The Indiana Family and Social Services Administration is providing nearly $55 million in grant funding to improve mental health services in Indiana. The FSSA says the funding, which comes from its Division of Mental Health and Addiction, is intended to build out the care continuum and improve mental health and substance use disorder outcomes for local organizations.
The largest investment is in Community Catalyst Grants, which is being provided to 37 recipients. The total investment includes $22.3 million of local and grantee match funding, as well as $32.5 million in federal funds.
“One serious, lingering result of the COVID-19 pandemic that has been widely-recognized by experts all over the country is a worsening of our mental health crisis,” said Dr. Dan Rusyniak, FSSA secretary. “This major infusion of funds, spread throughout Indiana, will provide more access to mental health care, expand the mental health workforce, and invest in our state’s mental health infrastructure.”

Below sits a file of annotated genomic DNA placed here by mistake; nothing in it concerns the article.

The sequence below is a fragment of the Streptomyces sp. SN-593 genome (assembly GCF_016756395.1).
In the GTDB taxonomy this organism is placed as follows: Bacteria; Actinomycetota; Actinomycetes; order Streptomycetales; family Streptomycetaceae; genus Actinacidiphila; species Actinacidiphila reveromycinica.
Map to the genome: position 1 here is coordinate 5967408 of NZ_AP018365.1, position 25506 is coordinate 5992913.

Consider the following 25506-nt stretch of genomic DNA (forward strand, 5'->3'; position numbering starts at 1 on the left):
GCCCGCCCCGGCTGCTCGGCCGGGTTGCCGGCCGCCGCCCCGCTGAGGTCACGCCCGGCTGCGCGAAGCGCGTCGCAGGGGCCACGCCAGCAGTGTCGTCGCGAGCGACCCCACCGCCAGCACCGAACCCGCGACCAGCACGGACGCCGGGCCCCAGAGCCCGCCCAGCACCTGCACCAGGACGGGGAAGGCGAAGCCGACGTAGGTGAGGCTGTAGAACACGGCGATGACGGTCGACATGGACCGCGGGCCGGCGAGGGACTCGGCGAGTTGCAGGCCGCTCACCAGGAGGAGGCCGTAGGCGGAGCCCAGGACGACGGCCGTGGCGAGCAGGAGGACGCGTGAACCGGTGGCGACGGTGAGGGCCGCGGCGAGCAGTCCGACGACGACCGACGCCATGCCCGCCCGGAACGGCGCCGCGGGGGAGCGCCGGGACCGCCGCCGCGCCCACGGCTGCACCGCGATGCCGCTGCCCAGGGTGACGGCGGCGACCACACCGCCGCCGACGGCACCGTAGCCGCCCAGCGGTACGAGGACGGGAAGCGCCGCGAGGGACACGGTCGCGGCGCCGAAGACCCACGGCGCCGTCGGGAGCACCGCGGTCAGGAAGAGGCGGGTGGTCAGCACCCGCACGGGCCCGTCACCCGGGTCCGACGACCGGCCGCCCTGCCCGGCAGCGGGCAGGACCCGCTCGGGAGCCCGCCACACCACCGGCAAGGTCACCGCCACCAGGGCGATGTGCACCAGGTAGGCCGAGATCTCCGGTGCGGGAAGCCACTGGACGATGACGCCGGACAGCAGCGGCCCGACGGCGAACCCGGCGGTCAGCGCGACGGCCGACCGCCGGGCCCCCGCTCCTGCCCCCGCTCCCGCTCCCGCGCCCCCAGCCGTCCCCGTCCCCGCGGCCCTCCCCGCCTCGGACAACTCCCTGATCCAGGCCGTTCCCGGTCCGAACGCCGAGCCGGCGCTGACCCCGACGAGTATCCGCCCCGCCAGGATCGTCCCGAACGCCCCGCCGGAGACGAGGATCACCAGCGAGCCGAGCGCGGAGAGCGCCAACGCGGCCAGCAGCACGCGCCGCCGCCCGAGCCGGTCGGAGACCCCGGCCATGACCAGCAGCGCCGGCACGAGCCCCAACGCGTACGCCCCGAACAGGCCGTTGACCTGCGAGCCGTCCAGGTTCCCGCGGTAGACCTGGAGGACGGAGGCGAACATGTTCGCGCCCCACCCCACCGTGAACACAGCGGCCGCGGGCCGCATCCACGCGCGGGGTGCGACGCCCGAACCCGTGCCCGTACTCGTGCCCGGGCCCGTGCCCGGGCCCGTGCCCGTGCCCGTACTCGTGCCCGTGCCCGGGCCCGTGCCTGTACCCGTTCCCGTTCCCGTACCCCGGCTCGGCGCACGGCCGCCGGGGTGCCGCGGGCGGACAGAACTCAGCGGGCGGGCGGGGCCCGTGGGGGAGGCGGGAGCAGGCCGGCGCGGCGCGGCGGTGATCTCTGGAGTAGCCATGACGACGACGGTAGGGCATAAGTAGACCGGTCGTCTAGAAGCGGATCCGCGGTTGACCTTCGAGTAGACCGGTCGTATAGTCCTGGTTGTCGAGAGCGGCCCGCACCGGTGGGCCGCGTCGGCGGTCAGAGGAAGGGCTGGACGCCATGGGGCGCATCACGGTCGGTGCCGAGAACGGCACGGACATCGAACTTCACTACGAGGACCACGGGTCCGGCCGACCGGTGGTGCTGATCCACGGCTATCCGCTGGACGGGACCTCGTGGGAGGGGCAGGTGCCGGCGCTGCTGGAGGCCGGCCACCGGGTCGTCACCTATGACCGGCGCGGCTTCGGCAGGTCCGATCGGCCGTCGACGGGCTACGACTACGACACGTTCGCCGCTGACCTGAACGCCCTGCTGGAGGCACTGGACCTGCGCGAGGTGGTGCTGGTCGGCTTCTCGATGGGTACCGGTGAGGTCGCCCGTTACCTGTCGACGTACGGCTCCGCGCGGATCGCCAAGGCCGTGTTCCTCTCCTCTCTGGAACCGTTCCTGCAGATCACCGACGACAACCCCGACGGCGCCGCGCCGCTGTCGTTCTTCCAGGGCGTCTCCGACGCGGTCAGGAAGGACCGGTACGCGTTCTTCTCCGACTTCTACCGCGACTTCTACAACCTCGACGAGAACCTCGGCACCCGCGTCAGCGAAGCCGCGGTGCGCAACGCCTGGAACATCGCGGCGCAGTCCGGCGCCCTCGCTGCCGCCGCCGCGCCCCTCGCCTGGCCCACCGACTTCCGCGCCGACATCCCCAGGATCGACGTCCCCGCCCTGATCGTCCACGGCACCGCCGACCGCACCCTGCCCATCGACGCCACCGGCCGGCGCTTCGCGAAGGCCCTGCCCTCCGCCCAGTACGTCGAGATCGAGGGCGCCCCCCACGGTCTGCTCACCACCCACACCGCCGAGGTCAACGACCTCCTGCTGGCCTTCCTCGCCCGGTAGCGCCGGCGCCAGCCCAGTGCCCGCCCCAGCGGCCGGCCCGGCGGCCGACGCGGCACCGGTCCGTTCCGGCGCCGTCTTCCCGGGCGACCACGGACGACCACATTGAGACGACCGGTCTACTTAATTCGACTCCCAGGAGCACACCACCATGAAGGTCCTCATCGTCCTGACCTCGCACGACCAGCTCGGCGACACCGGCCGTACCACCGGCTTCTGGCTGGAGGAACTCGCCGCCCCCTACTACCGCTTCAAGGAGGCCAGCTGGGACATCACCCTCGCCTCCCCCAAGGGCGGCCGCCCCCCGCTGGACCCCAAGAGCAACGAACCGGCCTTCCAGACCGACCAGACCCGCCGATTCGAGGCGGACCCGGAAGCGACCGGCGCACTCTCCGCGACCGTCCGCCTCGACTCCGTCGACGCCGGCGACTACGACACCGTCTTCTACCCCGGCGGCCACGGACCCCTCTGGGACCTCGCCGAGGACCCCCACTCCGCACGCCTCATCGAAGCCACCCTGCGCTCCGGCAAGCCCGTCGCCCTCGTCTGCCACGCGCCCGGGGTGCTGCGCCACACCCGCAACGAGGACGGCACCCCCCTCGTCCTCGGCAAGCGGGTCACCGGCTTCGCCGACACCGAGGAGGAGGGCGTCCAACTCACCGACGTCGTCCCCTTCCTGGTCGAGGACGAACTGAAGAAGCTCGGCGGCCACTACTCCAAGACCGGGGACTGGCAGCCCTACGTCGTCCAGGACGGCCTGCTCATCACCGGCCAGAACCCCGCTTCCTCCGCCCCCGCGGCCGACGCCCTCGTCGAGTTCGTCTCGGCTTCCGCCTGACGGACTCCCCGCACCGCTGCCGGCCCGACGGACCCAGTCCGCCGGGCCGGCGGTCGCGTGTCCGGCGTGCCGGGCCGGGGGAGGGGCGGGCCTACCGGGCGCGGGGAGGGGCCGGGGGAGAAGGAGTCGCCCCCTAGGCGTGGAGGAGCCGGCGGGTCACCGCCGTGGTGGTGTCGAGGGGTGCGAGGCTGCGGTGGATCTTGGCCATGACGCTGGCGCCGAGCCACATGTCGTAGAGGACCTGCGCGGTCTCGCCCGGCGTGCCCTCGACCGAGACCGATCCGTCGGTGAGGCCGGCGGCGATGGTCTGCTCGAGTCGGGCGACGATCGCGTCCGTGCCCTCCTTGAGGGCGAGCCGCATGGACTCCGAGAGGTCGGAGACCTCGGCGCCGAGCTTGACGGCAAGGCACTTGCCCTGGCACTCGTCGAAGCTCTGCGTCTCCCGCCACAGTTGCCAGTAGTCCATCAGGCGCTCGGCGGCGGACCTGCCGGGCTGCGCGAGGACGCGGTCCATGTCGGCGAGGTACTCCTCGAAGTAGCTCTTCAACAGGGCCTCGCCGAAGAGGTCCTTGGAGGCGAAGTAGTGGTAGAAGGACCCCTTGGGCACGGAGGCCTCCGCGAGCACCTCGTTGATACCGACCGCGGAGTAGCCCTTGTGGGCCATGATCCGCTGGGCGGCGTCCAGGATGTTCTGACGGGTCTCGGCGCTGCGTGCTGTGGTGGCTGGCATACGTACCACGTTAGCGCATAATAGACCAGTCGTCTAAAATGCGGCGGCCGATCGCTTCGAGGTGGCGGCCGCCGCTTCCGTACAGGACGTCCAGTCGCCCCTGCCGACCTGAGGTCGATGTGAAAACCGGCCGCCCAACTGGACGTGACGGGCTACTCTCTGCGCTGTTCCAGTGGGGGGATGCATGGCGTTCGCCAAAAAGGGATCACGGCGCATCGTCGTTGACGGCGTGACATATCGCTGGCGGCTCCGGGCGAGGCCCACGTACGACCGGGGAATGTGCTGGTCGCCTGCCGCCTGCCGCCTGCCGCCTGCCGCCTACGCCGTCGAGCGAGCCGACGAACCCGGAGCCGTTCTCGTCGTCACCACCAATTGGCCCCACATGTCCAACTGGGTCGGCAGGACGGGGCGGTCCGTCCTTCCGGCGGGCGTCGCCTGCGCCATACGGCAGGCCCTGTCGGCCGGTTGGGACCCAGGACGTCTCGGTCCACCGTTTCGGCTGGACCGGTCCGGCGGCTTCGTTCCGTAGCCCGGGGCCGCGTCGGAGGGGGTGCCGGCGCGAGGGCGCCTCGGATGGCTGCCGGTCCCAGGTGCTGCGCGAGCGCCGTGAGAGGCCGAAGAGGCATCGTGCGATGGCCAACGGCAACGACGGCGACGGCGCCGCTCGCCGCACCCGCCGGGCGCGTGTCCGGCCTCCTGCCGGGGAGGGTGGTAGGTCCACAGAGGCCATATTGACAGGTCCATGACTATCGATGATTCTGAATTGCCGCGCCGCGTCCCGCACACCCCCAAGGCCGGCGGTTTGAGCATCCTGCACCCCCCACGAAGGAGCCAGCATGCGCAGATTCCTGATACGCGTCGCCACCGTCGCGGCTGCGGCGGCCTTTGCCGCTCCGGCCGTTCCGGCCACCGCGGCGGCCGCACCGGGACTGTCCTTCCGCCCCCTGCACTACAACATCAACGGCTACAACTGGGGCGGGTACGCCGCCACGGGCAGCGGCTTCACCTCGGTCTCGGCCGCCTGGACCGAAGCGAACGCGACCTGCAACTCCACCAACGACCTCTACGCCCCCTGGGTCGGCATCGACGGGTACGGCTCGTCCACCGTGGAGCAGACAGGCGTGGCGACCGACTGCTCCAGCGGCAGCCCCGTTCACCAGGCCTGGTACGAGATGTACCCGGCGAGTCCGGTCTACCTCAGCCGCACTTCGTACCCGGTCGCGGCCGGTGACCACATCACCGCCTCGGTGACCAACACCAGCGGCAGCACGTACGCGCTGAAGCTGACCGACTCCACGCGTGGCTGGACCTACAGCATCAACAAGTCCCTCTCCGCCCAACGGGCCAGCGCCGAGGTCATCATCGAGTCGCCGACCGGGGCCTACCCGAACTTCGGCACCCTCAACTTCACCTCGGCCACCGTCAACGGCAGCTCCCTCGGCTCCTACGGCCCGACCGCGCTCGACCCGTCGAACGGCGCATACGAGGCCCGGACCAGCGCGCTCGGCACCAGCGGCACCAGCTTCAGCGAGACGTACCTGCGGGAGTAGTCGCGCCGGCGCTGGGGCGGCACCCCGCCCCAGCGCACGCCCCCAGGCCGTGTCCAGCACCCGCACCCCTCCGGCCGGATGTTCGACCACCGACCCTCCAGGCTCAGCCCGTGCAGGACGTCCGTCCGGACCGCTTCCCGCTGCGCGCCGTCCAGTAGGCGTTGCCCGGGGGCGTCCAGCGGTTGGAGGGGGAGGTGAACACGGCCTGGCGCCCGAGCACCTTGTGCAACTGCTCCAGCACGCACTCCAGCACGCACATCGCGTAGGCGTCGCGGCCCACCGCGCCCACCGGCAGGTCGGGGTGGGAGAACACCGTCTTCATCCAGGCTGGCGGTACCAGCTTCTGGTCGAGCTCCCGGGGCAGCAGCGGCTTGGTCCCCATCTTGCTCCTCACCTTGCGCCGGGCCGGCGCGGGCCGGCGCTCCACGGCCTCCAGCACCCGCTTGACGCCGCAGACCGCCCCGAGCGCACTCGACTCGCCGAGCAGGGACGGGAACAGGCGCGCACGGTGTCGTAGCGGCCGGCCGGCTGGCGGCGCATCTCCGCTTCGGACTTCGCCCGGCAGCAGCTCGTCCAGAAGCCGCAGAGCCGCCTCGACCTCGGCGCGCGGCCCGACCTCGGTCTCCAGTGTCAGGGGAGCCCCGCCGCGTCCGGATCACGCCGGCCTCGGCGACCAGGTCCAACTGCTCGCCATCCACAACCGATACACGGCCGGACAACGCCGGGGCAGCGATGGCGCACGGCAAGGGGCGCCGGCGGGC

The grant recipients include Dove House in Marion and Dubois counties, La Porte Community Resource Intervention’s substance use, instability and suicidal support outreach program, and the Marion County Reentry Coalition, among others. You can connect to a full list of grant recipients by clicking here.
The organization is also launching Indiana 988. On Saturday, 988 will go live in Indiana, and around the country, as a new national three-digit dialing code to reach the National Suicide Prevention Lifeline. The FSSA says Hoosiers with mental health-related issues are encouraged to call 988 to speak with a professional crisis specialist.
In addition, the FSSA says Indiana is establishing an $8 million partnership with Riley Children’s Health to provide mental health services at pediatric primary care offices.